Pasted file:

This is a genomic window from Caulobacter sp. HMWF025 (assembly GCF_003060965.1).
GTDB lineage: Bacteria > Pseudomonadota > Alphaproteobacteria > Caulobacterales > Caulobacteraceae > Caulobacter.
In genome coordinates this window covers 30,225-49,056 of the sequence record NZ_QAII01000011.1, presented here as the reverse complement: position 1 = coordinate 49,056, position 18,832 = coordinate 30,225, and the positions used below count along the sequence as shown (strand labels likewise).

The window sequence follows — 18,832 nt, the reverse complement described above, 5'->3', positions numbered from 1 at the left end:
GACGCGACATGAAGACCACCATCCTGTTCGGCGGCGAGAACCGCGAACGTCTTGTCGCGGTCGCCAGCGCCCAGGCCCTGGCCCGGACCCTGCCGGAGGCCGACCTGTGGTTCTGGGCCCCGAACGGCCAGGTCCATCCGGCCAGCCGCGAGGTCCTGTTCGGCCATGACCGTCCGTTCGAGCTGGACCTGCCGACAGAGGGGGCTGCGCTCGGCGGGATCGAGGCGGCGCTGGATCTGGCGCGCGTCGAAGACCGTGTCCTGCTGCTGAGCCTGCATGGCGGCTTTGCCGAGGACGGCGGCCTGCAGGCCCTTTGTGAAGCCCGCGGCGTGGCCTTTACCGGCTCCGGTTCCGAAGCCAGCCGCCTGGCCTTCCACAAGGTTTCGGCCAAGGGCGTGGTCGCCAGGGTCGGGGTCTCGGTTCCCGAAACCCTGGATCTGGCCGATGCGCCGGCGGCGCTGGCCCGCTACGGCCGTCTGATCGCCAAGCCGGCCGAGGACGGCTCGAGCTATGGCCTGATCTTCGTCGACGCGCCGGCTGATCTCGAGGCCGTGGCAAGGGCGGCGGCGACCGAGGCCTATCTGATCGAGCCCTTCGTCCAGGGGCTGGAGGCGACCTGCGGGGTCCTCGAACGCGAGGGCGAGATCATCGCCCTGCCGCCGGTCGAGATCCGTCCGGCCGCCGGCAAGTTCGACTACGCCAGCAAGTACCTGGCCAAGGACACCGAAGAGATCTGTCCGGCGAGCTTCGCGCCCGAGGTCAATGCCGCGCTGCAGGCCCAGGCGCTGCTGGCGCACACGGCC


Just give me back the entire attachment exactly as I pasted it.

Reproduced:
This is a genomic window from Caulobacter sp. HMWF025 (assembly GCF_003060965.1).
GTDB lineage: Bacteria > Pseudomonadota > Alphaproteobacteria > Caulobacterales > Caulobacteraceae > Caulobacter.
In genome coordinates this window covers 30,225-49,056 of the sequence record NZ_QAII01000011.1, presented here as the reverse complement: position 1 = coordinate 49,056, position 18,832 = coordinate 30,225, and the positions used below count along the sequence as shown (strand labels likewise).

The window sequence follows — 18,832 nt, the reverse complement described above, 5'->3', positions numbered from 1 at the left end:
GACGCGACATGAAGACCACCATCCTGTTCGGCGGCGAGAACCGCGAACGTCTTGTCGCGGTCGCCAGCGCCCAGGCCCTGGCCCGGACCCTGCCGGAGGCCGACCTGTGGTTCTGGGCCCCGAACGGCCAGGTCCATCCGGCCAGCCGCGAGGTCCTGTTCGGCCATGACCGTCCGTTCGAGCTGGACCTGCCGACAGAGGGGGCTGCGCTCGGCGGGATCGAGGCGGCGCTGGATCTGGCGCGCGTCGAAGACCGTGTCCTGCTGCTGAGCCTGCATGGCGGCTTTGCCGAGGACGGCGGCCTGCAGGCCCTTTGTGAAGCCCGCGGCGTGGCCTTTACCGGCTCCGGTTCCGAAGCCAGCCGCCTGGCCTTCCACAAGGTTTCGGCCAAGGGCGTGGTCGCCAGGGTCGGGGTCTCGGTTCCCGAAACCCTGGATCTGGCCGATGCGCCGGCGGCGCTGGCCCGCTACGGCCGTCTGATCGCCAAGCCGGCCGAGGACGGCTCGAGCTATGGCCTGATCTTCGTCGACGCGCCGGCTGATCTCGAGGCCGTGGCAAGGGCGGCGGCGACCGAGGCCTATCTGATCGAGCCCTTCGTCCAGGGGCTGGAGGCGACCTGCGGGGTCCTCGAACGCGAGGGCGAGATCATCGCCCTGCCGCCGGTCGAGATCCGTCCGGCCGCCGGCAAGTTCGACTACGCCAGCAAGTACCTGGCCAAGGACACCGAAGAGATCTGTCCGGCGAGCTTCGCGCCCGAGGTCAATGCCGCGCTGCAGGCCCAGGCGCTGCTGGCGCACACGGCC